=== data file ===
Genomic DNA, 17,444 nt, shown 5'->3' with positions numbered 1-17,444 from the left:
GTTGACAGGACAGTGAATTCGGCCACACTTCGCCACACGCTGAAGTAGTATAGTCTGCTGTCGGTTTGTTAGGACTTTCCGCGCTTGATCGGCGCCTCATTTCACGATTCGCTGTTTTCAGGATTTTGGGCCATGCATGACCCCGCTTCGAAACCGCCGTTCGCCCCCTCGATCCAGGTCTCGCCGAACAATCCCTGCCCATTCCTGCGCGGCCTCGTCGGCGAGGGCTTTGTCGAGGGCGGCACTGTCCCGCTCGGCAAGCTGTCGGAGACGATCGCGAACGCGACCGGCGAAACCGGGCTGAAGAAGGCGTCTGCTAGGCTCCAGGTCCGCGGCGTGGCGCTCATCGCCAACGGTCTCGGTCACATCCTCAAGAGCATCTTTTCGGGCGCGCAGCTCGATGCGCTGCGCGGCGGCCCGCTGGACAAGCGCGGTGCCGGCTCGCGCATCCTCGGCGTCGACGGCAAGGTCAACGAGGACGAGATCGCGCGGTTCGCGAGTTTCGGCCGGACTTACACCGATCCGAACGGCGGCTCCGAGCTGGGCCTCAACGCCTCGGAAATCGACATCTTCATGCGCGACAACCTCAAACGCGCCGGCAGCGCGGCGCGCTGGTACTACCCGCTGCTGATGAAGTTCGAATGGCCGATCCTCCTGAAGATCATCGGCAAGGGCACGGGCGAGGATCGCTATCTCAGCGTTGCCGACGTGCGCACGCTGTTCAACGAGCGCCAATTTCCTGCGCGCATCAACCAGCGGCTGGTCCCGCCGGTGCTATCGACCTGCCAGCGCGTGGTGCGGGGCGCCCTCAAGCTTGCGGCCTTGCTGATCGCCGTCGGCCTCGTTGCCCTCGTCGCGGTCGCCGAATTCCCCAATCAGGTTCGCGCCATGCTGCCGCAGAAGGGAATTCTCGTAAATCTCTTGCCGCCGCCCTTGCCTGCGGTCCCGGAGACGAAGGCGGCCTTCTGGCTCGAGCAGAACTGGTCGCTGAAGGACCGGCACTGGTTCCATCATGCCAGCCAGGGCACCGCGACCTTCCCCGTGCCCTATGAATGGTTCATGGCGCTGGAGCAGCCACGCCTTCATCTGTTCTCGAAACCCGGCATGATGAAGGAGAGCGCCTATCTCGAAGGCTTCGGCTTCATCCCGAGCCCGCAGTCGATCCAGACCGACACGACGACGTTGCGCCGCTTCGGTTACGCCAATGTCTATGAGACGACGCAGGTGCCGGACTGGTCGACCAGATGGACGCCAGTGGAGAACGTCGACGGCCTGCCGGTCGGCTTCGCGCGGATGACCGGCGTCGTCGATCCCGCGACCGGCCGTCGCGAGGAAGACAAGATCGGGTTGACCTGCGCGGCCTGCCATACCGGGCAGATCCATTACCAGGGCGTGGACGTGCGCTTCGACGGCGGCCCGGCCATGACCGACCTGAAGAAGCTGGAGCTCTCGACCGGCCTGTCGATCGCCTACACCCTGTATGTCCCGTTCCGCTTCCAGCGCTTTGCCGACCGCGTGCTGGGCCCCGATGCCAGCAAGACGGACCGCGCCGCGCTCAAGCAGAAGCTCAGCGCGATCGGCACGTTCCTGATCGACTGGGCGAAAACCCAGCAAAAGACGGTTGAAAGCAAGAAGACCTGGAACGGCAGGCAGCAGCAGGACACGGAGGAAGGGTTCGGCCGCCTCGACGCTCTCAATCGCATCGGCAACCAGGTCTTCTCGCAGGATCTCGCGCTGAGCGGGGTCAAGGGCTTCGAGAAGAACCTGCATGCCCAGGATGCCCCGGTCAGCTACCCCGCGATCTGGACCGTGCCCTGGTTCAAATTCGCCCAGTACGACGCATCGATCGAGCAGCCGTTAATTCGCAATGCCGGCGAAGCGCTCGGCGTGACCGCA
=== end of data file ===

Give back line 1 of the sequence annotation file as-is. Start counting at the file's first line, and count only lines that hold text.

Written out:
Genomic DNA, 17,444 nt, shown 5'->3' with positions numbered 1-17,444 from the left: